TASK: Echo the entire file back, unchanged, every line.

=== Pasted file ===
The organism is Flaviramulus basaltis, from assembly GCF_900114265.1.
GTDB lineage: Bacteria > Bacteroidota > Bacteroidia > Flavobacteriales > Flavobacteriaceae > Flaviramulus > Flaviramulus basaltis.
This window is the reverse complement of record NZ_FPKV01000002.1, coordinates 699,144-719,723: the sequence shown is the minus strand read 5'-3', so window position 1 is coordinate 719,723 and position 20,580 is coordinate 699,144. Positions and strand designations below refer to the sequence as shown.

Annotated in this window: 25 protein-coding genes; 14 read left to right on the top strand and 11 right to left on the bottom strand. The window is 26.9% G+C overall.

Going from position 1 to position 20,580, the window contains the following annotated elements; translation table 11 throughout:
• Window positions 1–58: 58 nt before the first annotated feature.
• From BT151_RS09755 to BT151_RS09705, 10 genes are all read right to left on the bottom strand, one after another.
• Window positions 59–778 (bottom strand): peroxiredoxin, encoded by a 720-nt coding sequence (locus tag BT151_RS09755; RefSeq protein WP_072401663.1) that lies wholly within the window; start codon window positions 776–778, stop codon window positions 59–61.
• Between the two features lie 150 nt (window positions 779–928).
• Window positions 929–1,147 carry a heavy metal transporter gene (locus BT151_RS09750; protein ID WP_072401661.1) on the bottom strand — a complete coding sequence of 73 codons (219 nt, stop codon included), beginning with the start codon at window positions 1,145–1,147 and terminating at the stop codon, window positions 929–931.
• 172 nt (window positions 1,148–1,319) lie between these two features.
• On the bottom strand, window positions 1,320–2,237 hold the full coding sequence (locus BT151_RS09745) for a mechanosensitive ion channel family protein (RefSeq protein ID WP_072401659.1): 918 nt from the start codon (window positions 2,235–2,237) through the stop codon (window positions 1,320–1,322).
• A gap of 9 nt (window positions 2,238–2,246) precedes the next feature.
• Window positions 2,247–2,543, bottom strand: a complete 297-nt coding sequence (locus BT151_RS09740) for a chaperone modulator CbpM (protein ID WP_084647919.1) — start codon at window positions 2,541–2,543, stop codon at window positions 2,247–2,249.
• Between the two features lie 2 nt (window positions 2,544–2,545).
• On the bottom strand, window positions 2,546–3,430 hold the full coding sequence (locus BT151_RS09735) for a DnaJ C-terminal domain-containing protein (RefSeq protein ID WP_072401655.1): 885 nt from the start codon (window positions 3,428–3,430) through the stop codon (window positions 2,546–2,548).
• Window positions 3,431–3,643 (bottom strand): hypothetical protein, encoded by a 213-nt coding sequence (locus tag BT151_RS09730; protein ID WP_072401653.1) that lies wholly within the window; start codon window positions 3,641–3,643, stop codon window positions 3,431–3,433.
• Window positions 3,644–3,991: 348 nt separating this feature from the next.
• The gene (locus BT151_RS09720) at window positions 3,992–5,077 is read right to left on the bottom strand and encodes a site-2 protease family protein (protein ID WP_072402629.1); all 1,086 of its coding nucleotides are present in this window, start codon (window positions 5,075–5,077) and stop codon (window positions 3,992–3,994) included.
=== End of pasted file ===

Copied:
The organism is Flaviramulus basaltis, from assembly GCF_900114265.1.
GTDB lineage: Bacteria > Bacteroidota > Bacteroidia > Flavobacteriales > Flavobacteriaceae > Flaviramulus > Flaviramulus basaltis.
This window is the reverse complement of record NZ_FPKV01000002.1, coordinates 699,144-719,723: the sequence shown is the minus strand read 5'-3', so window position 1 is coordinate 719,723 and position 20,580 is coordinate 699,144. Positions and strand designations below refer to the sequence as shown.

Annotated in this window: 25 protein-coding genes; 14 read left to right on the top strand and 11 right to left on the bottom strand. The window is 26.9% G+C overall.

Going from position 1 to position 20,580, the window contains the following annotated elements; translation table 11 throughout:
• Window positions 1–58: 58 nt before the first annotated feature.
• From BT151_RS09755 to BT151_RS09705, 10 genes are all read right to left on the bottom strand, one after another.
• Window positions 59–778 (bottom strand): peroxiredoxin, encoded by a 720-nt coding sequence (locus tag BT151_RS09755; RefSeq protein WP_072401663.1) that lies wholly within the window; start codon window positions 776–778, stop codon window positions 59–61.
• Between the two features lie 150 nt (window positions 779–928).
• Window positions 929–1,147 carry a heavy metal transporter gene (locus BT151_RS09750; protein ID WP_072401661.1) on the bottom strand — a complete coding sequence of 73 codons (219 nt, stop codon included), beginning with the start codon at window positions 1,145–1,147 and terminating at the stop codon, window positions 929–931.
• 172 nt (window positions 1,148–1,319) lie between these two features.
• On the bottom strand, window positions 1,320–2,237 hold the full coding sequence (locus BT151_RS09745) for a mechanosensitive ion channel family protein (RefSeq protein ID WP_072401659.1): 918 nt from the start codon (window positions 2,235–2,237) through the stop codon (window positions 1,320–1,322).
• A gap of 9 nt (window positions 2,238–2,246) precedes the next feature.
• Window positions 2,247–2,543, bottom strand: a complete 297-nt coding sequence (locus BT151_RS09740) for a chaperone modulator CbpM (protein ID WP_084647919.1) — start codon at window positions 2,541–2,543, stop codon at window positions 2,247–2,249.
• Between the two features lie 2 nt (window positions 2,544–2,545).
• On the bottom strand, window positions 2,546–3,430 hold the full coding sequence (locus BT151_RS09735) for a DnaJ C-terminal domain-containing protein (RefSeq protein ID WP_072401655.1): 885 nt from the start codon (window positions 3,428–3,430) through the stop codon (window positions 2,546–2,548).
• Window positions 3,431–3,643 (bottom strand): hypothetical protein, encoded by a 213-nt coding sequence (locus tag BT151_RS09730; protein ID WP_072401653.1) that lies wholly within the window; start codon window positions 3,641–3,643, stop codon window positions 3,431–3,433.
• Window positions 3,644–3,991: 348 nt separating this feature from the next.
• The gene (locus BT151_RS09720) at window positions 3,992–5,077 is read right to left on the bottom strand and encodes a site-2 protease family protein (protein ID WP_072402629.1); all 1,086 of its coding nucleotides are present in this window, start codon (window positions 5,075–5,077) and stop codon (window positions 3,992–3,994) included.